Catch & release
Danish inshore fishing
By Martin Joergensen
The fish in the Danish sea are in no way endangered by rodfishers. Nets are another story, though, but still fish are abundant, and therefore we Danes almost always bring home fish. Small fish are illegal to catch, but many fishermen release a lot of their catch. But no-kill and pure C&R is not common on the Danish shores.
This is the way salmon fisher 'Backwater' Bob Boudreau looks at C&R:
"I relate an excellent analogy when I think of holding an Atlantic Salmon out
of the water for a photo opportunity. It is like having your pregnant wife
run a 6 minute mile and then immediatly sticking her head in the bathtub!
(Don't try this at home.)"
What a great analogy. Remember this when you fight a fish you intend to release.
C&R for life
I've seen many fish caught and released on the Danish coasts. And they were not handled equally gentle every time. Let's recap a bit of good advice for C&R:
- If you positively intend to release the fish, fish single barbless hooks.
- If you intend to release the fish or it seems to be too small already at distance, get it in quickly to stress it as little as possible
- If you're in doubt about the size, it's too small
- Decide as early as possible if the fish will be released. Don't net it and judge it in there
- You might want to wade into shallow or less turbulent water to land the fish there under better control
- Try not to net fish that are going to be released. Take them with your hands if possible
- Don't squeeze the fish. Trout are especially voulnerable, and it's very easy to accidently squeeze the air out of its swim bladder
- Keep the fish as much as possible in the water, if possible unhooking it while it's still submerged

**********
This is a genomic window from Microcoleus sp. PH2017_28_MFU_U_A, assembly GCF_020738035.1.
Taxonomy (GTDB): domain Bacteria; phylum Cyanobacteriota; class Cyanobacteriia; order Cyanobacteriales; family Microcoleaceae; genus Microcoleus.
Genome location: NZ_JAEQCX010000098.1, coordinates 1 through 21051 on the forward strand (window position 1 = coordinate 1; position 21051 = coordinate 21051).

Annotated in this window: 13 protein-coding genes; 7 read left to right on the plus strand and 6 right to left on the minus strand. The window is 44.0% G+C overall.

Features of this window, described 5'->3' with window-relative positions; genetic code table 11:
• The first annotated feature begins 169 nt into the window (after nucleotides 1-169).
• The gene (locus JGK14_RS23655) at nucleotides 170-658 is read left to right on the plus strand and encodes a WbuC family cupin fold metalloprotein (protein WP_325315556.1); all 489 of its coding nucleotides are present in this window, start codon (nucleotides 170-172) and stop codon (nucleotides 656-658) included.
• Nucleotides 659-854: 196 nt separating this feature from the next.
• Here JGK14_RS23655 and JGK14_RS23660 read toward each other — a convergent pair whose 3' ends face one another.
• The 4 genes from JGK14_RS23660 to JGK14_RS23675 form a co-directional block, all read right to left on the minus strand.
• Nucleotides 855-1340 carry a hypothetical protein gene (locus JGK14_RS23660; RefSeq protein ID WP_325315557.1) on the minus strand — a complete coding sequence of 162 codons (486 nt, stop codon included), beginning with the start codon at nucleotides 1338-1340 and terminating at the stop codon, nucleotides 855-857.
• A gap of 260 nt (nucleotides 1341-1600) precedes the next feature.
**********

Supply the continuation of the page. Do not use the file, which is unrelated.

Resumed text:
- Loosen the hook without grabbing the fish if possible. Let your hand slide down the line, grab the hook and try to loosen it
- Don't use tools unless it's absolutely necessary. Locking forceps can of great help, though
- Pictures should be taken instantly and with the fish as little out of the water as possible
- If the fish has to come out of the water, support it with one or two full hands to avoid unnecessary harm
- Never lift a fish by the tail or gills if it is to be released
- Let the fish swim away by itself. Don't throw it or splash it into the water. Hold it with a full hand or two and bring it gently under the surface
- If there's current, hold the fish until it revives. Don't let it tumble downstream
Some people actually kill their fish so let's also look at how a fish should be killed, cleaned and stored
- Fish that will be killed should be netted with a sufficiently large net
- When the fish is in the net, grab it through the net to secure it
- Kill the fish before you remove the hook or take it out of the net
- Don't wade ashore and bring out the fish before killing it
- Use a proper priest, not any stone or branch
- Strike the fish several hard blows on the skull just above the eyes while holding it firmly under the gills with the other hand
- Big fish don't die easy
- Smaller fish can be kept in a ring or piece of string by the side. In that way you don't need to wade ashore, but can keep fishing
- It's best to clean the fish immediately, but if it's kept cold, cleaning can wait some hours
- Cover the fish with wet sea weed, grass or leaves to keep it wet and cold
- Don't keep the fish in plastic bags (for too long at least). The lack of oxygen will make the fish a pretty sorry sight
- Do yourself, nature and the fish the honor of eating it if you kill it. Don't drop it in the garbage after showing it off.
The priest is not only the guy by the altar on sundays, but also an instrument devised to kill fish with. It normally consists of a handle and a heavy metal head. It's made for the purpose and very efficient. If you want to kill fish regularly, get hold of a priest.
If you whack your fish over the head, you'll want to know what to do with it.
Here we have some Danish recipes.